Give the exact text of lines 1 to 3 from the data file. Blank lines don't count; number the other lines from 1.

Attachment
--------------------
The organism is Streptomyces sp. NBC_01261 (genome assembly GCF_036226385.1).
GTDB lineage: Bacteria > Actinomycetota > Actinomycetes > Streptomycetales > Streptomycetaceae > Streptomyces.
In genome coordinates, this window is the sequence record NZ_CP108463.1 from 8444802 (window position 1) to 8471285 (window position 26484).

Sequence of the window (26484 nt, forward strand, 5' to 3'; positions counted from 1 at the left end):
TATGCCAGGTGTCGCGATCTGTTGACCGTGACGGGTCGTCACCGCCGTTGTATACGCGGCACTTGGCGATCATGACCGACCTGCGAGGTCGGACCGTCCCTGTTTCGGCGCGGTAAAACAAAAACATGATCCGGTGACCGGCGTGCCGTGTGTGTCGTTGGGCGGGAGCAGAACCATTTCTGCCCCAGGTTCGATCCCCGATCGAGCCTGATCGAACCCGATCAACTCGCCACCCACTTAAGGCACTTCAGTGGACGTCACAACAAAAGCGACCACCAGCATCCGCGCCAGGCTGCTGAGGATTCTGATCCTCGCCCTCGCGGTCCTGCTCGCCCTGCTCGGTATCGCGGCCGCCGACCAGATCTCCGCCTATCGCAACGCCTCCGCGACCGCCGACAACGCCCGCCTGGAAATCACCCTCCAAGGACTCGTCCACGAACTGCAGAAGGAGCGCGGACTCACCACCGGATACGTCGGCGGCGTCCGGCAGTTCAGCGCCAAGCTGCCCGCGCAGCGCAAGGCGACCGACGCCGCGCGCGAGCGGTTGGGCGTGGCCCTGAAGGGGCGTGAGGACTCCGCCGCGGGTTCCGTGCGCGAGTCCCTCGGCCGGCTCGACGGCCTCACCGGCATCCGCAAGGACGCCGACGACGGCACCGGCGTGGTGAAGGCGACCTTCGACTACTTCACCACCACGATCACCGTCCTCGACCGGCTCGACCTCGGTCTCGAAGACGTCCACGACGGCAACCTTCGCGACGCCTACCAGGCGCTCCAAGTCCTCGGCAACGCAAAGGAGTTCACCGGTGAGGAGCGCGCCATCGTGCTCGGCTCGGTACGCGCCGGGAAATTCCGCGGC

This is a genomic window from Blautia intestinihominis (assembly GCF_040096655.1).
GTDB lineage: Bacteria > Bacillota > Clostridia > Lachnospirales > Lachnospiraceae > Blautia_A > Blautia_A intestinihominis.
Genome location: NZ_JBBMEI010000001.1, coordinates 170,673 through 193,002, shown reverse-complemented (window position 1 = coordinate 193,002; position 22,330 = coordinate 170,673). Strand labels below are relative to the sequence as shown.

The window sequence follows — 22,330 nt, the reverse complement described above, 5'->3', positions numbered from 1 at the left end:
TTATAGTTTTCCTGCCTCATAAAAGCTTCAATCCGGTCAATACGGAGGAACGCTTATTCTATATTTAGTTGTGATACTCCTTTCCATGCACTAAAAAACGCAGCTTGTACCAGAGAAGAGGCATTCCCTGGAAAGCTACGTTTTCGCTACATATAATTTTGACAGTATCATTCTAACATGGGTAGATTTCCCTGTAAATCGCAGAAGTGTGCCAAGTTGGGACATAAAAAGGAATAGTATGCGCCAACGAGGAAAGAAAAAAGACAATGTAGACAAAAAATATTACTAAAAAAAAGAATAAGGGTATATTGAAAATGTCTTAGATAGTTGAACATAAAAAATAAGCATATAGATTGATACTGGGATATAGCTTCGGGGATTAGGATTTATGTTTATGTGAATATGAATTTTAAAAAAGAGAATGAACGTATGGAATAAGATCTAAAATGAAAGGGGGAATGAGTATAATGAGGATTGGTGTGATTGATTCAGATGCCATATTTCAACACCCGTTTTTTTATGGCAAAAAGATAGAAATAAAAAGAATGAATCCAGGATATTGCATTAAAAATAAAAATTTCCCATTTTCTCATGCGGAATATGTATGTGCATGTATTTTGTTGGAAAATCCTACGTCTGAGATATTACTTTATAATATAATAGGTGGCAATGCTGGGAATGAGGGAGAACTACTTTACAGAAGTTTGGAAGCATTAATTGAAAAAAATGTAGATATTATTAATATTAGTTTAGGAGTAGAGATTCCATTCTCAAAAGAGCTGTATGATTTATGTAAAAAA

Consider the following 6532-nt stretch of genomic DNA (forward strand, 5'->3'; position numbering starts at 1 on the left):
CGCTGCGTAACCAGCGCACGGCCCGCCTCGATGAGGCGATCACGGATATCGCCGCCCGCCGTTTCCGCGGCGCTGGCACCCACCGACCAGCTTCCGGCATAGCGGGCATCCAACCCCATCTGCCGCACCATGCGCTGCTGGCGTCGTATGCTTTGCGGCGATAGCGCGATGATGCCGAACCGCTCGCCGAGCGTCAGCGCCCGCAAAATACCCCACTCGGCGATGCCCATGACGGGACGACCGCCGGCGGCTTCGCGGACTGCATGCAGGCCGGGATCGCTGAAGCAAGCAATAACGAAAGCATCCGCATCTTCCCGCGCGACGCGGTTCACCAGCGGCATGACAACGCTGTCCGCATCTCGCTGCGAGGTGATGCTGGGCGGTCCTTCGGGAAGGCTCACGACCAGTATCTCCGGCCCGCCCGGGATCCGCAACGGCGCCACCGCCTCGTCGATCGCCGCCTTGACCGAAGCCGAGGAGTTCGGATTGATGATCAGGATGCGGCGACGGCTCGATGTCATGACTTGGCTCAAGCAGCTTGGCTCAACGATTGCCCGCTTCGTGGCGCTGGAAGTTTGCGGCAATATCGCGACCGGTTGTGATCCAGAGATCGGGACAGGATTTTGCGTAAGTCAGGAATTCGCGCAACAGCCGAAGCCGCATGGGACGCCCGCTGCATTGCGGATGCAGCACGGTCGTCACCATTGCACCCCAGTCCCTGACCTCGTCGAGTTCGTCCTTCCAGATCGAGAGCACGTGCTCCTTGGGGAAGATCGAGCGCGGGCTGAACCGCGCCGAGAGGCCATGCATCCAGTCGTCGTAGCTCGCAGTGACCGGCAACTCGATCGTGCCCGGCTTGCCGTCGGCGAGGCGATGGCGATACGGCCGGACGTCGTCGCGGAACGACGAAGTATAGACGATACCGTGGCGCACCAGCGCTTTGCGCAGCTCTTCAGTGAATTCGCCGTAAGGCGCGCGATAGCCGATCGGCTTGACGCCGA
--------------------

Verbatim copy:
The organism is Streptomyces sp. NBC_01261 (genome assembly GCF_036226385.1).
GTDB lineage: Bacteria > Actinomycetota > Actinomycetes > Streptomycetales > Streptomycetaceae > Streptomyces.
In genome coordinates, this window is the sequence record NZ_CP108463.1 from 8444802 (window position 1) to 8471285 (window position 26484).